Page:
A cider-soaked jaunt through the West Country's orchards

Article from Daily Mail.

There's been cider made in Somerset ever since the Normans brought it here, and while it's hard to miss the gorgeous, boozy waft that cider farms give off, you can also track them down on the Visit Somerset website.

It gives a list of some 20 cider-makers who not only welcome visitors, but often give them free samples, too. This being the harvest season, the time could not be riper for an all-out assault on the apple orchards, and there's no better place to set up campaign HQ than the eccentric, hilltop mansion that is the Beryl boutique B&B, all antiques and four-poster beds, strategically located in the Mendips, near Wells.

Picking apples at a cider farm

From here, you are within striking distance of a dozen different cider farms. Some have got big, brown official signs pointing you in their direction, like the handsomely straw-thatched complex-with-tea-rooms that is Perry's Cider Mills, in pretty Dowlish Wake. Others, like Parsonage Farm at West Lyng (signature brew Parson's Choice), are more informal, father-and-daughter affairs.

Practically all are family-run, and have been for more than a century; at Thatchers Cider, Sandford, they're the fourth generation; at Hecks Farmhouse Cider, Street, the sixth. As a little boy, David Sheppy, who runs Sheppy's Cider Farm, at Bradford-on-Tone, used to sell cider with his mum from a roadside shed.

'English cider has a tradition every bit as deep-rooted as French  wine-making,' declares Julian Temperley, who owns Burrow Hill Farm, in Kingsbury Episcopi.

His apple-spattered clothes belie the fact that his daughter is Alice Temperley, dressmaker-to-the Duchess of Cambridge. You pick up the cider language, too. The apple varieties all have atmospherically ancient names (Lambrook Pippin, Fair Maid of Taunton, Slack-Ma-Girdle), though when you go out into the orchards you see that they are not picked by hand from the trees, but scooped up from the ground by mini-tractors.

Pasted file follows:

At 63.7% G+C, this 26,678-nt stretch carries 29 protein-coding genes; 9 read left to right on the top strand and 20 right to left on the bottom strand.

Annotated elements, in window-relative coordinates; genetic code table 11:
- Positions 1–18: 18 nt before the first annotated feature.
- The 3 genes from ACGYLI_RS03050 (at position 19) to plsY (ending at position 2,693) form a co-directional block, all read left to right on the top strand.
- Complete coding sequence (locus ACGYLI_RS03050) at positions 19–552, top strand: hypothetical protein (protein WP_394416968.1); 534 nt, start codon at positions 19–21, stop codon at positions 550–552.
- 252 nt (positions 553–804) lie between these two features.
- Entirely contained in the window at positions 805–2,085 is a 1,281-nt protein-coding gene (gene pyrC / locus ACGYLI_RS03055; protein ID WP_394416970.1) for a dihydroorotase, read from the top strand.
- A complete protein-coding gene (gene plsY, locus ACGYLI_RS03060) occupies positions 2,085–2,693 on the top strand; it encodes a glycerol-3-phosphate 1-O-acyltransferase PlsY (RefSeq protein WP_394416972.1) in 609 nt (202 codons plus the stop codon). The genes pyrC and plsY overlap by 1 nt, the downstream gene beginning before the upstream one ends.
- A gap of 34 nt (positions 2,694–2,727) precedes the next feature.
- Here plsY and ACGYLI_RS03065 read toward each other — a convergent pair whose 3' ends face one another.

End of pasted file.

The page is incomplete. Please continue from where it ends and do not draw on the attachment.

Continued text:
Once the fruit has been ferried back to the farm, you can watch the apples being wrapped in coarse cloths known as 'hairs' (they originally used horsehair), then stacked on wooden boards in layers, to form a 'cheese'.

Next, the juice is squeezed out, and the dried pulp, or 'pomace' fed to the local livestock. The liquid is then left to mature in barrels as big as windmills. At Richs Cider Farm, in Watchfield, a pair of oak vats holds 10,000 and 6,000 gallons apeice.

At the larger, more modern farms, shiny new stainless steel towers are taking over, but there are still plenty of rustic, often rusting, old agricultural implements on display, and rickety, old wooden wagons that used to ferry the agricultural workers to and from the fields.

Speaking of which, it's a good idea to get a non-drinker to take the wheel for the journey home.



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Country Focus
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Programme serving people living in the countryside, including blessing the tree for a good harvest and preserving old Welsh varieties of apples and pear trees.

...and we invite you to join us! Within the walls of Caldicot Castle, we bring together producers from across Wales to showcase the craft of cider making. Come for a day, stay for the weekend.